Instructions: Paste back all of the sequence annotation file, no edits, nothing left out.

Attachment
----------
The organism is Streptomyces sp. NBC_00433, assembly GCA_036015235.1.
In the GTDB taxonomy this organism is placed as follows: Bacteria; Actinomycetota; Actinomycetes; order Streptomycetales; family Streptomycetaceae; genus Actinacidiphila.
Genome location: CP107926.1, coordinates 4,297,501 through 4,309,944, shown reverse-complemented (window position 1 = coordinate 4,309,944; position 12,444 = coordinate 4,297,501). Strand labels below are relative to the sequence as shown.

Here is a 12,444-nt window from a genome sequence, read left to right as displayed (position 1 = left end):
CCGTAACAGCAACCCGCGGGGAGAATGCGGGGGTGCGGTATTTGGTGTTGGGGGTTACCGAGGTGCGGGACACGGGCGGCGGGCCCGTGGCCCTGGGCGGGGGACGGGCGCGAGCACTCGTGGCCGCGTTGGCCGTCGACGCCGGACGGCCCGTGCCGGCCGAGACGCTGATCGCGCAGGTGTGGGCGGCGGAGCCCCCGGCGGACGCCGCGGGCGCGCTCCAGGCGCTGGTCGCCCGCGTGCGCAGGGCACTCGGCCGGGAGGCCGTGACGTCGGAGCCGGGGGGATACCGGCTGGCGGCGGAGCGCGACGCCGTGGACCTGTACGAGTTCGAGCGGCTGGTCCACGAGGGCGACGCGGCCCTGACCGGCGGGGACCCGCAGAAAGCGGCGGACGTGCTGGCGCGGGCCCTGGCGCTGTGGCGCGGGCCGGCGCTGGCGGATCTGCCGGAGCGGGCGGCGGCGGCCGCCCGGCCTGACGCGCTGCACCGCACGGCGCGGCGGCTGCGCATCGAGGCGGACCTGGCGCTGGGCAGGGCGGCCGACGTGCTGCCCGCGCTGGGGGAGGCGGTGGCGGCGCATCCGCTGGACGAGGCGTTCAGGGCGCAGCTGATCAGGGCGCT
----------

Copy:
The organism is Streptomyces sp. NBC_00433, assembly GCA_036015235.1.
In the GTDB taxonomy this organism is placed as follows: Bacteria; Actinomycetota; Actinomycetes; order Streptomycetales; family Streptomycetaceae; genus Actinacidiphila.
Genome location: CP107926.1, coordinates 4,297,501 through 4,309,944, shown reverse-complemented (window position 1 = coordinate 4,309,944; position 12,444 = coordinate 4,297,501). Strand labels below are relative to the sequence as shown.

Here is a 12,444-nt window from a genome sequence, read left to right as displayed (position 1 = left end):
CCGTAACAGCAACCCGCGGGGAGAATGCGGGGGTGCGGTATTTGGTGTTGGGGGTTACCGAGGTGCGGGACACGGGCGGCGGGCCCGTGGCCCTGGGCGGGGGACGGGCGCGAGCACTCGTGGCCGCGTTGGCCGTCGACGCCGGACGGCCCGTGCCGGCCGAGACGCTGATCGCGCAGGTGTGGGCGGCGGAGCCCCCGGCGGACGCCGCGGGCGCGCTCCAGGCGCTGGTCGCCCGCGTGCGCAGGGCACTCGGCCGGGAGGCCGTGACGTCGGAGCCGGGGGGATACCGGCTGGCGGCGGAGCGCGACGCCGTGGACCTGTACGAGTTCGAGCGGCTGGTCCACGAGGGCGACGCGGCCCTGACCGGCGGGGACCCGCAGAAAGCGGCGGACGTGCTGGCGCGGGCCCTGGCGCTGTGGCGCGGGCCGGCGCTGGCGGATCTGCCGGAGCGGGCGGCGGCGGCCGCCCGGCCTGACGCGCTGCACCGCACGGCGCGGCGGCTGCGCATCGAGGCGGACCTGGCGCTGGGCAGGGCGGCCGACGTGCTGCCCGCGCTGGGGGAGGCGGTGGCGGCGCATCCGCTGGACGAGGCGTTCAGGGCGCAGCTGATCAGGGCGCT